Actually I have been coming to the Park for more than 30 years. The first 20 spent hiking(including a small section of the AT) and camping, and the last 10 spent fishing. I have also spent some wonderful days fishing outside the Park on the Clinch and Holston in TN and the Davidison, North Mill and South Toe in NC. I guess I come to Townsend now because it is close to the water. I can leave my motel room and be on some beautiful water in 15-20 minutes. I know that leaves me open to meeting other people along the river and that is fine, the Park belongs to everybody. It is just the really stupid stuff like kids repeatedly jumping off a bridge 20 feet from me or a mother throwing her kid in the water at my feet that I don't handle too well. I went aways above Tremont a couple of days while I was down this year and had a pretty quiet time.

As for hiring a guide, I suppose a guide could show me some waters I might not normally go to, but my objective is to get away from people and a guide kind of defeats that purpose. I work surrounded by people 5-6 days/wk for 8-10hrs/day, when I come to the Park I really do, to quote a famous actress "want to be alone" So I will continue to make my yearly pilgrimage to the Park each Spring, deal with what come up and ocassionally come on the forum to vent if that is all right.

05-06-2006, 01:06 AM
;DHovercraft club of Atlanta......Thats a got to be the best one i've ever heard.... absolute craziness ;D

wait... uh-oh.... looks like they have some pictures from their Smokey Mtn Cruise? couldn't resist doing a little research :o

TNTROUT: Is this the guy that ran over you?



05-08-2006, 12:57 AM
I must say....That looks pretty darn fun! Reminds me of the old Boy's Life (scouting magazine) advertisments about building your own hovercraft. If I had only seen that picture 13 years ago......

05-08-2006, 01:51 PM
Thanks for starting this thread. Unfortunately, some people find your view on solitude and respect for others to be a foreign concept and they feel the need to criticize. I, for one, share your view on both items and applaud you for taking the time and having the conviction to start this thread. Just as we can't control those who do not allow us the space we would hope for on the stream, we can't control what is posted on this board.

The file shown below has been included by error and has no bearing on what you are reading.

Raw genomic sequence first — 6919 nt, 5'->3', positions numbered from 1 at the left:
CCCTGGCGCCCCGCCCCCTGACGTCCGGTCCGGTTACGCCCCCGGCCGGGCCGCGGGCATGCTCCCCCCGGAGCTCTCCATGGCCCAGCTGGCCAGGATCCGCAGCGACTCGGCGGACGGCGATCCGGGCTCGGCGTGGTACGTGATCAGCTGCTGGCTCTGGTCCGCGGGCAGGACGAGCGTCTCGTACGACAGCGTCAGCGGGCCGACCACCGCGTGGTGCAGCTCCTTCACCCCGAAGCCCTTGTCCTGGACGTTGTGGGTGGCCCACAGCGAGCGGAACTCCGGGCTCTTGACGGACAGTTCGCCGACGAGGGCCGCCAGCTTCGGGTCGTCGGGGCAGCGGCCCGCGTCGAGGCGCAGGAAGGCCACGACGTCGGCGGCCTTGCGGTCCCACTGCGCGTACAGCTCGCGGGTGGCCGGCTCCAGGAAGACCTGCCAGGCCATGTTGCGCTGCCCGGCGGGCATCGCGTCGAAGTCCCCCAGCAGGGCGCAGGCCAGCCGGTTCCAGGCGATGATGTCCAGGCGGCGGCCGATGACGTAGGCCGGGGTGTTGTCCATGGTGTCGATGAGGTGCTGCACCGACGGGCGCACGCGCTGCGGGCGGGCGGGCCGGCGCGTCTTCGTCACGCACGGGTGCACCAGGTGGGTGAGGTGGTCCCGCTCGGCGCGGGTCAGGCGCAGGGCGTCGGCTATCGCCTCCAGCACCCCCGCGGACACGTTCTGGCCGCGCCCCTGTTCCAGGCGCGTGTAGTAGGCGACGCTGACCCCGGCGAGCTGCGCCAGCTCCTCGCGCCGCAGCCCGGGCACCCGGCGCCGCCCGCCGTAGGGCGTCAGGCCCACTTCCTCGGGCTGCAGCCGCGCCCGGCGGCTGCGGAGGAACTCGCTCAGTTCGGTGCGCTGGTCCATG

Thanks again,
Rock Hopper

05-08-2006, 09:16 PM
That's funny, man (I say that shaking my head of course.) I think that would be enough to give any of us a coronary thrombosis. You did good by just throwing rocks ;).

Nothing wrong with solitude, mister. Just throwing a few ideas out at ya. I agree that it was very rude of the people you have had trouble with but it's just part of the Smokies. As I understand it, the GSMNP is within 500 miles of half this countries population. Or, one third. A big number of people none-the-less. Winter in the Smokies is my favorite time to fish. A lot less fish but you won't see many people either, you'll probably be free of any splashing kids too. From what I've read, it seems you'd rather have solitude than a high fish count.

and ocassionally come on the forum to vent if that is all right. Sure! As long as we are free to post our opinions as well. My post wasn't meant as a lambaste or anything.

05-15-2006, 11:35 AM
From what I've read, it seems you'd rather have solitude than a high fish count.

RFowler You have hit the nail on the head. I love it when I hook a nice size fish and bring it to hand, but what I really love is the beauty and solitude that comes with going into the mountains for the day and enjoying the scenery, the quiet and the chance to commune with God and nature for awhile.

I have enjoyed and, honestly been surprised, by all the comments that this thread has generated. I am a member of a number of message boards covering subjects as unrelated as trucks, politics and Home Theater equipment and this is one of the nicer ones as far as comments is concerned.